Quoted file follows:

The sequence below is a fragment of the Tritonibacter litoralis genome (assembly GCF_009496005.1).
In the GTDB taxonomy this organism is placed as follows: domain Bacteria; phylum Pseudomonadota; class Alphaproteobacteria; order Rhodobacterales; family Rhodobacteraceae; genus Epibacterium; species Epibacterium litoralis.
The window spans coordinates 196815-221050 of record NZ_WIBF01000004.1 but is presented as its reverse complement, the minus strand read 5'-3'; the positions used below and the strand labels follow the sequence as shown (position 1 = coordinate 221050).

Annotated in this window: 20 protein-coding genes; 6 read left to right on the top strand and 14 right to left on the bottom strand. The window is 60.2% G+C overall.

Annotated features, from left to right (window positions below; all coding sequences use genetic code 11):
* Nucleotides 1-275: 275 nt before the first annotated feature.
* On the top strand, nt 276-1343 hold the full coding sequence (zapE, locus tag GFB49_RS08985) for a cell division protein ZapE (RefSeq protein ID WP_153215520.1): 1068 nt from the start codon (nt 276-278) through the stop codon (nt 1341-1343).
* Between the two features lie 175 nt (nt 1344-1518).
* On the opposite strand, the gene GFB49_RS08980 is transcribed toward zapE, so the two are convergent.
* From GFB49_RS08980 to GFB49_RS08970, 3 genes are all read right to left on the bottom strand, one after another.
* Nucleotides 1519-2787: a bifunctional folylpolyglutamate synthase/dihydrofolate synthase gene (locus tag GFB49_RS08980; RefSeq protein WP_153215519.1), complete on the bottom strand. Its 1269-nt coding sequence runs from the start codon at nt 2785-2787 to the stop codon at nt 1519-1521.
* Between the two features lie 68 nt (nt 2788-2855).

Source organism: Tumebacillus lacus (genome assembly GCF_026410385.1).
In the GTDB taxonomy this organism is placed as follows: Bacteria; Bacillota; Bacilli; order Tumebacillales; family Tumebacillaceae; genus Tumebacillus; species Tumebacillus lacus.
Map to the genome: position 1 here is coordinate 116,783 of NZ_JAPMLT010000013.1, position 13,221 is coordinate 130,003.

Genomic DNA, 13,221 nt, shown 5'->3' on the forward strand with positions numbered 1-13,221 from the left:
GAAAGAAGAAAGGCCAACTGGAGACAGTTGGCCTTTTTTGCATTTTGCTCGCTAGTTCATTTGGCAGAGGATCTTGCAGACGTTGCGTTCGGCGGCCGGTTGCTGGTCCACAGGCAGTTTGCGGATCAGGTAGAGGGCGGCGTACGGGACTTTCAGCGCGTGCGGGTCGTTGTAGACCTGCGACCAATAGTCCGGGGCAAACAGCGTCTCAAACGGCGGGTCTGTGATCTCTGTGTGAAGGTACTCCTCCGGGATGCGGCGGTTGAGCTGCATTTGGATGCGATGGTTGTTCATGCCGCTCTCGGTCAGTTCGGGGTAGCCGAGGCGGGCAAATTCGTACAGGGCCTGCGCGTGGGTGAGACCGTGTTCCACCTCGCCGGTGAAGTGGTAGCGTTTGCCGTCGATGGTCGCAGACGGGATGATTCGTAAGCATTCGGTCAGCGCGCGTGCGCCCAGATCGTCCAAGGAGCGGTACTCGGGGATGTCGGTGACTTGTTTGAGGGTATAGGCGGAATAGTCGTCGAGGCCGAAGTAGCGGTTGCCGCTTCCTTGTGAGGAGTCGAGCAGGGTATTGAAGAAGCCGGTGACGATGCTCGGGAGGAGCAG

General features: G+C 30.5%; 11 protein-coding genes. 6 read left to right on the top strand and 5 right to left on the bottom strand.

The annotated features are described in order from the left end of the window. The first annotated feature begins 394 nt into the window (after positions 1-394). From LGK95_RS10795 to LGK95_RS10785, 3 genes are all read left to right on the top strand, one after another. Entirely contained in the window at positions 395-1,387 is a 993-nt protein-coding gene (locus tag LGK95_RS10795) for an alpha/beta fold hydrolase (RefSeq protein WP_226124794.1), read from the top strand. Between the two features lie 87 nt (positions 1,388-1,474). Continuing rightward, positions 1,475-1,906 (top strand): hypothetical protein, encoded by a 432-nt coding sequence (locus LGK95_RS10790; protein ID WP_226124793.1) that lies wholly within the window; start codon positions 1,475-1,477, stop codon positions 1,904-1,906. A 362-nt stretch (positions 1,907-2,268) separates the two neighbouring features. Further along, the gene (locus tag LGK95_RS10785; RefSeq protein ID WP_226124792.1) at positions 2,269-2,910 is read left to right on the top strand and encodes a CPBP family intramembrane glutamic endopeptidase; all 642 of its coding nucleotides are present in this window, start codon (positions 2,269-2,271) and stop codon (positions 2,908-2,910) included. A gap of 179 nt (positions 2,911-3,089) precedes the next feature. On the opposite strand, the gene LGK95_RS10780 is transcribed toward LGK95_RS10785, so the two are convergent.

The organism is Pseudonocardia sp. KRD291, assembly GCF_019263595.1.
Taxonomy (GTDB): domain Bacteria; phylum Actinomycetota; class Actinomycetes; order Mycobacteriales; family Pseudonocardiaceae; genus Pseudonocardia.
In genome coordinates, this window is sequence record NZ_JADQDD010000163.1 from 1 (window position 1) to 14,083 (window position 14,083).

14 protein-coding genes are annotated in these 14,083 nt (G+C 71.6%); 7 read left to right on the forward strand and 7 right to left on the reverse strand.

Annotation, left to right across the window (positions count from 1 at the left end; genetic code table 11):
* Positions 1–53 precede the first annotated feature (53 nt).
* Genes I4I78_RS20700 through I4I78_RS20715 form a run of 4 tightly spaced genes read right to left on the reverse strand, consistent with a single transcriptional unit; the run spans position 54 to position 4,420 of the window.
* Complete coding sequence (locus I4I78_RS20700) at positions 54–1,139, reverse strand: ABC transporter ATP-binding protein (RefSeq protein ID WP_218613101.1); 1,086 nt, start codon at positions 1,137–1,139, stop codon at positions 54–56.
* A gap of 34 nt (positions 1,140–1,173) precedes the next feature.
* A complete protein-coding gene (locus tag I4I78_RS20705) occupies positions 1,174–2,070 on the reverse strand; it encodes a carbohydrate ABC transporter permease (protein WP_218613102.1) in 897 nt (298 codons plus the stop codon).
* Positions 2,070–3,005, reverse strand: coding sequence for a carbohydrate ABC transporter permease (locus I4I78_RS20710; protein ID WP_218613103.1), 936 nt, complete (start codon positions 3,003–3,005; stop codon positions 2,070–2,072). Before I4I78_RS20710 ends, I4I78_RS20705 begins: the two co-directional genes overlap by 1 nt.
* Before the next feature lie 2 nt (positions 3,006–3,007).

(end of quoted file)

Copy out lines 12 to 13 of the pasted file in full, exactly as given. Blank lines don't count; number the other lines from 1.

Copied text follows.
* Between the two features lie 68 nt (nt 2788-2855).

Source organism: Tumebacillus lacus (genome assembly GCF_026410385.1).